A federal judge ordered Apple on Friday to crack open the tightly controlled App Store and “steer” people using apps to payment methods other than Apple’s own processer, which usually collects a 30% commission on app purchases.
The decision, by U.S. District Judge Yvonne Gonzalez Rogers, is a major blow to Apple and could force the tech giant to revamp its entire business model for apps on iPhones and iPads. It is the most significant strike yet against Apple’s commission, something critics call “the Apple tax.”
But the court did not go as far as Fortnite maker Epic Games, which sued Apple, had hoped in loosening Apple’s grip on a big part of the $100 billion mobile gaming economy.
Moreover, Gonzalez Rogers ordered Epic to pay Apple a fee for violating App Store policies last year. Epic had introduced its own payment method within Fortnite. Apple kicked it out of the App Store, setting the legal battle into motion.
Apple is expected to appeal the decision.
Apple made concessions to app developers ahead of ruling
Apple recently extended an olive branch to some developers, including Netflix and Spotify, by allowing them to direct customers to payment processers outside of the App Store. But it did not do the same for developers of mobile games, the most lucrative segment of apps for Apple.
The decision Friday forces Apple to take its modest changes much further and apply them to all purchases of both apps and things bought inside apps, for its millions of apps available in the App Store.
The victory for Epic came after a lengthy legal battle, including a three-week trial.
CEO Tim Cook defended Apple’s fee in court
At the end of it, Apple CEO Tim Cook took the witness stand to defend the company policy at the center of the legal fight: the 30% commission Apple usually charges app makers whenever someone purchases their app through Apple’s App Store, or when someone buys something in an app downloaded on an iPhone.
In the most dramatic moment of the trial, Gonzales Rogers drilled into Cook about Apple’s commission rate, opening a line of questioning that seem to track with Epic’s perspective that Apple’s closed system of downloading and processing payments in the App Store has cut out competition and led to higher prices and fewer choices for consumers.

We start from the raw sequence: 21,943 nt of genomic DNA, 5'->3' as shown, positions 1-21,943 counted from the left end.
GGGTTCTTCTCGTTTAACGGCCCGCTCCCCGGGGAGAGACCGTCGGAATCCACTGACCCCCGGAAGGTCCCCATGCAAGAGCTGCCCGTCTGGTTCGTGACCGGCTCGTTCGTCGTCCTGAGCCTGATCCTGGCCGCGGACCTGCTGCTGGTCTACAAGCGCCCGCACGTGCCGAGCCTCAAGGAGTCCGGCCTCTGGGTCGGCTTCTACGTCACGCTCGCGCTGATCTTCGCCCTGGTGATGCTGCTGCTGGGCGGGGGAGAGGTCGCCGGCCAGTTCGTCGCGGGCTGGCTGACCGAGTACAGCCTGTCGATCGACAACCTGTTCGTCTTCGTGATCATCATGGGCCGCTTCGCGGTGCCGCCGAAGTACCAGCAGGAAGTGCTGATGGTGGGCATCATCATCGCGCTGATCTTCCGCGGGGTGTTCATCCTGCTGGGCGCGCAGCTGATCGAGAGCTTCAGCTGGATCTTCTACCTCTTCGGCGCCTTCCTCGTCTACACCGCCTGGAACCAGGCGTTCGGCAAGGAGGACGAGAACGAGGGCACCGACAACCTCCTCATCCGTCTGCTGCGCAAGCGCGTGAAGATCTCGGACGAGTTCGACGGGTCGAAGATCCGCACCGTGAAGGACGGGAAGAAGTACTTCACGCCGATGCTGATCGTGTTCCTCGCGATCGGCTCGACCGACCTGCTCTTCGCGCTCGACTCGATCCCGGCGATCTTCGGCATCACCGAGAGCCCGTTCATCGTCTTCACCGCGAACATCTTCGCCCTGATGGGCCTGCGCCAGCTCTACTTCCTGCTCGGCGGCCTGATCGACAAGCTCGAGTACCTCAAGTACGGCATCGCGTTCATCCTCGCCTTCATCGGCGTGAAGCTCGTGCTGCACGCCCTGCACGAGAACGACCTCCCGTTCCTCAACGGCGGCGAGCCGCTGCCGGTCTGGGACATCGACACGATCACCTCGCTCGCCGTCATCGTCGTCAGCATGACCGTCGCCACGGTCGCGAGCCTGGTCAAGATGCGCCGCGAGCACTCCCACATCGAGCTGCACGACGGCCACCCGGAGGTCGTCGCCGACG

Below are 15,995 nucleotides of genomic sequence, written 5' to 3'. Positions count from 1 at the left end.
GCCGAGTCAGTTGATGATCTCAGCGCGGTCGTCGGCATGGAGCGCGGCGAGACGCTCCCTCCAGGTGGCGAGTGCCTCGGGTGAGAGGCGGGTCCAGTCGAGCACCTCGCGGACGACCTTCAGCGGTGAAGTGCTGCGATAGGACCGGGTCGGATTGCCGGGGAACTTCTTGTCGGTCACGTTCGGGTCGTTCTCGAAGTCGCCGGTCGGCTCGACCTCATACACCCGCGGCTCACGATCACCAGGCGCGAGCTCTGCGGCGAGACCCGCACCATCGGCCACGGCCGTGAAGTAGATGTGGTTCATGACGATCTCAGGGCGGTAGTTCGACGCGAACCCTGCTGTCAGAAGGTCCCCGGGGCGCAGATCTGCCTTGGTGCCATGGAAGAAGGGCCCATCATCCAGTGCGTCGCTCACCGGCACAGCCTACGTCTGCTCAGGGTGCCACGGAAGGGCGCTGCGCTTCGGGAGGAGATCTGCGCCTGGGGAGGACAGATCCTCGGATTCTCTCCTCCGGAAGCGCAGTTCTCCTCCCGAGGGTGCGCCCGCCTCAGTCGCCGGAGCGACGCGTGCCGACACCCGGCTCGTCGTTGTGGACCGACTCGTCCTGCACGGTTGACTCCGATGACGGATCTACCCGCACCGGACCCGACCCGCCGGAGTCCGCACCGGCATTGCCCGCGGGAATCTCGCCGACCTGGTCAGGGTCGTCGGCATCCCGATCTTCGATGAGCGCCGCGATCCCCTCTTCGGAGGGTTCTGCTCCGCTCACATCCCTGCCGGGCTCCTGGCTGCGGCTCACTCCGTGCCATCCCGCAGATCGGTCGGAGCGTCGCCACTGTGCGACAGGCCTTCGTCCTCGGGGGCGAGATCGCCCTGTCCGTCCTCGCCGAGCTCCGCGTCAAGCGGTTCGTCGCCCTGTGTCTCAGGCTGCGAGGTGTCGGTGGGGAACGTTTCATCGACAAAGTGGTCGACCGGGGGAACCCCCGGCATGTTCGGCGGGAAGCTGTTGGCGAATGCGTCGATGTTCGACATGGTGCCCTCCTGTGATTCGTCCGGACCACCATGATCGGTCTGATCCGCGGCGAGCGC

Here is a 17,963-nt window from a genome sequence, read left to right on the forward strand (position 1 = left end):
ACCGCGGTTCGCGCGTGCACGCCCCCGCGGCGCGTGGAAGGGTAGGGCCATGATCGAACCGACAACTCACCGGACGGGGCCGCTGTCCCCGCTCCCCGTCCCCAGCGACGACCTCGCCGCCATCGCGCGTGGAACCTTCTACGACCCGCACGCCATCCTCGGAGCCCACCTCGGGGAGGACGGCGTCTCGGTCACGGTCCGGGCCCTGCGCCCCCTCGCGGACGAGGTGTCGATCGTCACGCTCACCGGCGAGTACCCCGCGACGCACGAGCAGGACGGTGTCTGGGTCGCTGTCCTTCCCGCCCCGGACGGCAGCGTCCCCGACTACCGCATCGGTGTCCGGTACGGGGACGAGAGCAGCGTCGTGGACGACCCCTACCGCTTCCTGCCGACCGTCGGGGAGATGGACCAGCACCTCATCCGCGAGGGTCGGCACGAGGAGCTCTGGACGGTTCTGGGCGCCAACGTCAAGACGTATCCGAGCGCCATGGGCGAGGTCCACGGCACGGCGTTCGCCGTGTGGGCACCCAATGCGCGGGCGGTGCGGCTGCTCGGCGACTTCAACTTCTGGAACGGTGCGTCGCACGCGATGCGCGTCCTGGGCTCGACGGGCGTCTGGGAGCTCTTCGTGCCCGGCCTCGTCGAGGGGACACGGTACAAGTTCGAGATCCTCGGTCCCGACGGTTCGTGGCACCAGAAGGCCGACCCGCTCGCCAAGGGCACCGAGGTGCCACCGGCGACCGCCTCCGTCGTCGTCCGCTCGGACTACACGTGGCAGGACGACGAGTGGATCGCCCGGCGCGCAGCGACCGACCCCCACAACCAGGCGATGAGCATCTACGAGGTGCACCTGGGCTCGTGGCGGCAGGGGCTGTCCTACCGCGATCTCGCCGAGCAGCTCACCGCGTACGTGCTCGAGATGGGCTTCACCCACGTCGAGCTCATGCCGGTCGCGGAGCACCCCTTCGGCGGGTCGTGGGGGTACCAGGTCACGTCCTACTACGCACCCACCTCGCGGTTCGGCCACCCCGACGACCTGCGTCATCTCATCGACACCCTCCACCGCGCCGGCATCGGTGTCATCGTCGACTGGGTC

“If there was real competition, that number would move. And it hasn’t,” Gonzales Rogers said of Apple’s 30% cut.
Apple says the revenue from that fee pays for safeguarding the privacy and security of apps. Google subjects developers to the same fee rate for app purchases on the company’s Android devices. In response to pressure, both Apple and Google lowered the commission to 15% for certain smaller developers, though the bulk of the money generated for the tech giants comes from fees levied on large app developers.
The ruling, while it is expected to be appealed, is a significant rebuke to Apple, which has risen to become one of the most valuable companies in the world in an industry largely free of regulations.
Big Tech companies face multiple antitrust lawsuits
While Washington debates ways to police the tech sector, courts have emerged as a key battlefield between tech giants and their critics. The Justice Department and state attorneys general are reportedly investigating whether Apple’s App Store commission violates U.S. competition laws. And in Europe, regulators have launched a probe into whether the iPhone’s ironclad grip on the mobile economy violates European law.
Tim Sweeney, the maverick CEO of Fortnite maker Epic Games, had launched an all-out campaign against Apple after provoking the tech giant by offering Fortnite players a way to buy game items outside of the App Store.
In response to breaking its rules, Apple kicked Fortnite out of the App Store. That led Epic to sue and launch a public relations campaign aimed at drumming up support for its crusade against Apple. Sweeney has long claimed that he is not acting just for the benefit of his nearly $30 billion video game empire, but for developers everywhere who feel squeezed by Apple.
“Everybody doesn’t have a great incentive to challenge Apple and Google’s 30% because they want to be the next bastard to charge 30%,” Sweeney told NPR last year.
Editor’s note: Apple is among NPR’s financial supporters.